Send to

Choose Destination
Eur J Pediatr. 1990 Apr;149(7):502-7.

Primitive megalencephaly in children: natural history, medium term prognosis with special reference to external hydrocephalus.

Author information

Department of Paediatrics (Neuropaediatric Unit), Centre Hospitalier Universitaire Vaudois, Lausanne, Switzerland.


We studied 74 children with primitive megalencephaly retrospectively with attention directed to familial megalencephaly, birth history, enlarged pericerebral subarachnoid space (SAS) (idiopathic external hydrocephalus), head and statural growth dynamics, developmental and school prognosis, morphological findings and development of subdural haematoma. In the megalencephalic children, no significant differences were found between those with normal or those with enlarged pericerebral SAS. Out of 62, 31 children (50%) were already megalencephalic at birth. Of 74, 37 children (50%) showed variable degrees of developmental delay which in 18 was transient. Eight out of 74 were mentally retarded. Of 52 children at school age, 42 attend normal schools and 10, of whom 7 are mentally retarded, attend special schools. Three children showed subdural haematoma resulting from apparently minor trauma or occurring spontaneously. We suggest that idiopathic external hydrocephalus represents a variant of primitive megalencephaly with transient increase of intracranial pressure and that it could predispose to the development of idiopathic (spontaneous or non-traumatic) subdural haematoma.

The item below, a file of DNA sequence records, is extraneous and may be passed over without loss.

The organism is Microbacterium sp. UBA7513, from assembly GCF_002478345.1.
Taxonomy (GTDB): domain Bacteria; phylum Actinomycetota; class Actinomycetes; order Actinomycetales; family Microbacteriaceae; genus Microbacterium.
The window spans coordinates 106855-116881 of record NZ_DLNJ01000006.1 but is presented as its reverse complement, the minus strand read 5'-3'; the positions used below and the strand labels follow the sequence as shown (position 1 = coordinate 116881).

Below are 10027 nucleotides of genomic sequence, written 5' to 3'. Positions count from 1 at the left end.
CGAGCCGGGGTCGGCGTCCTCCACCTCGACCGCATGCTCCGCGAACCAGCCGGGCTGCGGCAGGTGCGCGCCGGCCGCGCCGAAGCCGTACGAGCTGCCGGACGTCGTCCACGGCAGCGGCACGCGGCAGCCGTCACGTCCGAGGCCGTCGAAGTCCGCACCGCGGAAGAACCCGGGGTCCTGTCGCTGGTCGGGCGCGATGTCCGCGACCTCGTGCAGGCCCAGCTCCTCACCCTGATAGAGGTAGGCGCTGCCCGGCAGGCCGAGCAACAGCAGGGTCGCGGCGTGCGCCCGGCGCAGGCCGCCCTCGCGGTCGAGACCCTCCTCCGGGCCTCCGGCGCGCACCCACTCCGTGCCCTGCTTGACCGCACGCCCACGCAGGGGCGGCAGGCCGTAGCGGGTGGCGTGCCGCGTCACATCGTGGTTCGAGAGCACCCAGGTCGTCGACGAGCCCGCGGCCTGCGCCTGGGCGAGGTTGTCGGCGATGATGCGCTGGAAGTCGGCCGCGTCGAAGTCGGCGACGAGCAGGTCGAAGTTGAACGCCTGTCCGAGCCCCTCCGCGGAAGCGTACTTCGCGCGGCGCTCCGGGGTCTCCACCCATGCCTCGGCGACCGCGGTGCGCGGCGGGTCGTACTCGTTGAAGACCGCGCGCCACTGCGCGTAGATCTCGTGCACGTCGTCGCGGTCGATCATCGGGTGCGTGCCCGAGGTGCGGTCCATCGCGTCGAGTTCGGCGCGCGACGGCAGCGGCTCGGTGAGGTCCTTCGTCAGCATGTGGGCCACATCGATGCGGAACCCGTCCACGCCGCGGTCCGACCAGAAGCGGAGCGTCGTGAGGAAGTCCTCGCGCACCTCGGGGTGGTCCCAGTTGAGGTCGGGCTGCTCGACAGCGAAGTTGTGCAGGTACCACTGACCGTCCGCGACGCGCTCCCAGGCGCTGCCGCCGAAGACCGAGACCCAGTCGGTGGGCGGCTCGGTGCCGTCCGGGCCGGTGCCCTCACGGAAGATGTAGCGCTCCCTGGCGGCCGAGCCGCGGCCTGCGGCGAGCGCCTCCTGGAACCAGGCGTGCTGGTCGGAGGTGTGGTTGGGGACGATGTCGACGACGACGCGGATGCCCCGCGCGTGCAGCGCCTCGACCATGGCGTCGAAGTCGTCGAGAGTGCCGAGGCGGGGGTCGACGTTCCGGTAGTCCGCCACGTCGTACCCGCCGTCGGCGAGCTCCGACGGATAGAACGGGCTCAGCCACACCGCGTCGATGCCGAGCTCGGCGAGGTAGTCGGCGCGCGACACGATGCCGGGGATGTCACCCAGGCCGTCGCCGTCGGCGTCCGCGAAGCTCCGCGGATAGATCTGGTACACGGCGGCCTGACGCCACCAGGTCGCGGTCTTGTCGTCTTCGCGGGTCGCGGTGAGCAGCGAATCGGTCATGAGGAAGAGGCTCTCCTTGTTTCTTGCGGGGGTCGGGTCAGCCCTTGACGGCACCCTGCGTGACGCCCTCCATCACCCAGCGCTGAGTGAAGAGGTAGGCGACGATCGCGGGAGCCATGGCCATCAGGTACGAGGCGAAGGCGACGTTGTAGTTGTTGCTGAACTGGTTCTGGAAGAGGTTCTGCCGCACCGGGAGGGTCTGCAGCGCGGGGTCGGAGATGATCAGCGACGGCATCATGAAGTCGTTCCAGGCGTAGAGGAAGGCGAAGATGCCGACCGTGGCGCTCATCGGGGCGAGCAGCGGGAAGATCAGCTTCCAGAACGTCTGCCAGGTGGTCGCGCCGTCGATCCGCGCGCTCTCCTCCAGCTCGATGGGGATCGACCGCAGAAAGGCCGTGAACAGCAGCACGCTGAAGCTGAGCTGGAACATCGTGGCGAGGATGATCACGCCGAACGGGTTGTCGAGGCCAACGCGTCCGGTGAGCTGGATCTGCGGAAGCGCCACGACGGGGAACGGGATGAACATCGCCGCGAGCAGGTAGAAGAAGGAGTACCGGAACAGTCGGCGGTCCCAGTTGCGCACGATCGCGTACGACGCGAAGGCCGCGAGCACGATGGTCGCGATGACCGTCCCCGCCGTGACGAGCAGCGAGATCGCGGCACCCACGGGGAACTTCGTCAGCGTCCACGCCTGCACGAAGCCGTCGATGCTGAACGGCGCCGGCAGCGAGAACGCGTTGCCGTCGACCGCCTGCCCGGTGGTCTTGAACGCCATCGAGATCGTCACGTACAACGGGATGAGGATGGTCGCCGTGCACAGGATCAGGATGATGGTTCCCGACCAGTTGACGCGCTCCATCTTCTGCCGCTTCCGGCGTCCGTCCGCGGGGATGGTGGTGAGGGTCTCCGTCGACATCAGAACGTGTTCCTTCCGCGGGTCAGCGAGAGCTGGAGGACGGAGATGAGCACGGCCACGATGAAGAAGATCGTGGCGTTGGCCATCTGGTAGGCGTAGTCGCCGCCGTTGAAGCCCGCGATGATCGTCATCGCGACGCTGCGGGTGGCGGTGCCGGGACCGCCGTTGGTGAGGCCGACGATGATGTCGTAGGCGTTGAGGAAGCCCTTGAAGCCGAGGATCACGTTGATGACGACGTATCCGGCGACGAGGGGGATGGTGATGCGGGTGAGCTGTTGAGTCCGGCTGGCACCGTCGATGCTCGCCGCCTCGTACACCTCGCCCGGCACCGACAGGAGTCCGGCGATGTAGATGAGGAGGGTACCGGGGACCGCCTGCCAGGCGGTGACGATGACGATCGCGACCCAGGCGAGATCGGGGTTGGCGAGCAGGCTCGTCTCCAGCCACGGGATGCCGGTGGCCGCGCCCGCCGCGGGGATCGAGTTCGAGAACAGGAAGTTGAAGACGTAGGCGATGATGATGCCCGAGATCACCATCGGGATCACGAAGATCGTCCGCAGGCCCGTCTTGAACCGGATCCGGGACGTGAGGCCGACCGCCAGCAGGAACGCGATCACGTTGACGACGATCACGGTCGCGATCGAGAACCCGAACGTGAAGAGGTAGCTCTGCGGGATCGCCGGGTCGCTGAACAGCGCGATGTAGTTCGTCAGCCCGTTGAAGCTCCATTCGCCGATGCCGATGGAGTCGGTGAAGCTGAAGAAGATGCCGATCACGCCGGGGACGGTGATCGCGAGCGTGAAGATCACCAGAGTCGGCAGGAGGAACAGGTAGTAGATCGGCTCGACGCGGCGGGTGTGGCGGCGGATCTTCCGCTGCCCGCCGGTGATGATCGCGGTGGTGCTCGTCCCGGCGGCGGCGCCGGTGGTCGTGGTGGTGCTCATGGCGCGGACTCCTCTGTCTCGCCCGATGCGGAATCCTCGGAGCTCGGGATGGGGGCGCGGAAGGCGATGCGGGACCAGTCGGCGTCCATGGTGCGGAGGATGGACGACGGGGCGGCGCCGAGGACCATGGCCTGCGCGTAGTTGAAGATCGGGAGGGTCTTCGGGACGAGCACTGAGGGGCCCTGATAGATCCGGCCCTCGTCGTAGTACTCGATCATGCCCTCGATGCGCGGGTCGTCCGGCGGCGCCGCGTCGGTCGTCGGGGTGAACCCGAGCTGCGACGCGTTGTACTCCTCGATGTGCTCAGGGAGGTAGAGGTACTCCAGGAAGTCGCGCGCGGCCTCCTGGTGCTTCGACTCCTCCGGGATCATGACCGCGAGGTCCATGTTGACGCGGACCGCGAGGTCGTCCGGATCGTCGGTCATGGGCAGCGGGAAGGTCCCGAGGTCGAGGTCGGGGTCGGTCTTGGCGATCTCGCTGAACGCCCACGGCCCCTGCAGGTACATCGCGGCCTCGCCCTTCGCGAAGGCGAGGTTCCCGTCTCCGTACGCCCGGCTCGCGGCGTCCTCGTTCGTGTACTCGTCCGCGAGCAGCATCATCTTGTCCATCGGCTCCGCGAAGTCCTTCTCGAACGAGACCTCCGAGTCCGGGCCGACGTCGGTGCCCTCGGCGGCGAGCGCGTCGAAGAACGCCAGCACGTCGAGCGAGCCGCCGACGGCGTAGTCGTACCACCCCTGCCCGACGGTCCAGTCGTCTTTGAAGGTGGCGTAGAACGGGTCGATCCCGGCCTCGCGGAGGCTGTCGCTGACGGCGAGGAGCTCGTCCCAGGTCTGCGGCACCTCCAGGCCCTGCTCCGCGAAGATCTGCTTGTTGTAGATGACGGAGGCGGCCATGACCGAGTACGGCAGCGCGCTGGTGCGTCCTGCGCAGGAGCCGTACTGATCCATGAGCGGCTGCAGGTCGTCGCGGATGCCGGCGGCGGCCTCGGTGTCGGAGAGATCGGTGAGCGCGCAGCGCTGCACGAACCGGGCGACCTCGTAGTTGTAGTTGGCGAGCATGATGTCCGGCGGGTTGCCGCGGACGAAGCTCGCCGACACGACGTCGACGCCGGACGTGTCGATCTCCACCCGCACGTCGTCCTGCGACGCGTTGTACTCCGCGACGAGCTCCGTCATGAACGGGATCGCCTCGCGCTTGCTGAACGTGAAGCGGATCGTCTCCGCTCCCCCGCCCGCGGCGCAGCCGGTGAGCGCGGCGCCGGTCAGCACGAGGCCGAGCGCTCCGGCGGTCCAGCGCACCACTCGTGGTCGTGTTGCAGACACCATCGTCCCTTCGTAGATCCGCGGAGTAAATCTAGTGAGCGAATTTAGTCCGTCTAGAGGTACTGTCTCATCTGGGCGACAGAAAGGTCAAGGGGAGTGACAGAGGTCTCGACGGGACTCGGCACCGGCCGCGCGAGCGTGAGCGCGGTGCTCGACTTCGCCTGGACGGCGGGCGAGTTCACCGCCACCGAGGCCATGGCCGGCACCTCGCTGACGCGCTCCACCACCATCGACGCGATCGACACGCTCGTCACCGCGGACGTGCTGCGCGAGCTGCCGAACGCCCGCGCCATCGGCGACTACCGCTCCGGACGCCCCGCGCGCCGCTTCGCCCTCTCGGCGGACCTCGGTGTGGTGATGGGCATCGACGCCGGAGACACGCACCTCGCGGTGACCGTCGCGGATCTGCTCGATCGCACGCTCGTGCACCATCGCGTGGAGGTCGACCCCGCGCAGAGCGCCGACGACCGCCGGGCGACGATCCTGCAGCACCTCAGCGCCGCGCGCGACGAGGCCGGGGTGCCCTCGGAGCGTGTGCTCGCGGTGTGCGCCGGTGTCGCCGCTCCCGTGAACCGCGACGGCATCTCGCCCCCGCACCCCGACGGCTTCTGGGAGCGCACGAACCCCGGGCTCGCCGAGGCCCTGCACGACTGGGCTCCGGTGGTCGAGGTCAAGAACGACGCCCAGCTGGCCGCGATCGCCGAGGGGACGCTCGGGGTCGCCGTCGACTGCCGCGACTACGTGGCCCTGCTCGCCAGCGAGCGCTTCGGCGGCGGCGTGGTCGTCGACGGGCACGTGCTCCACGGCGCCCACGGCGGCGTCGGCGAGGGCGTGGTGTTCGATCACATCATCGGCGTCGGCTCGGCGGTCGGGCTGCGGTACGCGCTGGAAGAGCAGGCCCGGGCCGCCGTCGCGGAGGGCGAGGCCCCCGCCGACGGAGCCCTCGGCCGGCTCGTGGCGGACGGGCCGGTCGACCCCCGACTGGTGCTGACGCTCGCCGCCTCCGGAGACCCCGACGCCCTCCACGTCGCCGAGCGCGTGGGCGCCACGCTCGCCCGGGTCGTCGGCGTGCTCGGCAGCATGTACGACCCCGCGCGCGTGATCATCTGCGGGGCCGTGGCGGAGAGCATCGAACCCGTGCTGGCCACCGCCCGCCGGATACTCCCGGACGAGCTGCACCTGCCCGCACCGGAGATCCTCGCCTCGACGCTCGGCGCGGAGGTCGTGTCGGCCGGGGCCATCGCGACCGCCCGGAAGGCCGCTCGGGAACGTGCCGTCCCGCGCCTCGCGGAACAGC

[Indexed for MEDLINE]

Supplemental Content

Loading ...
Support Center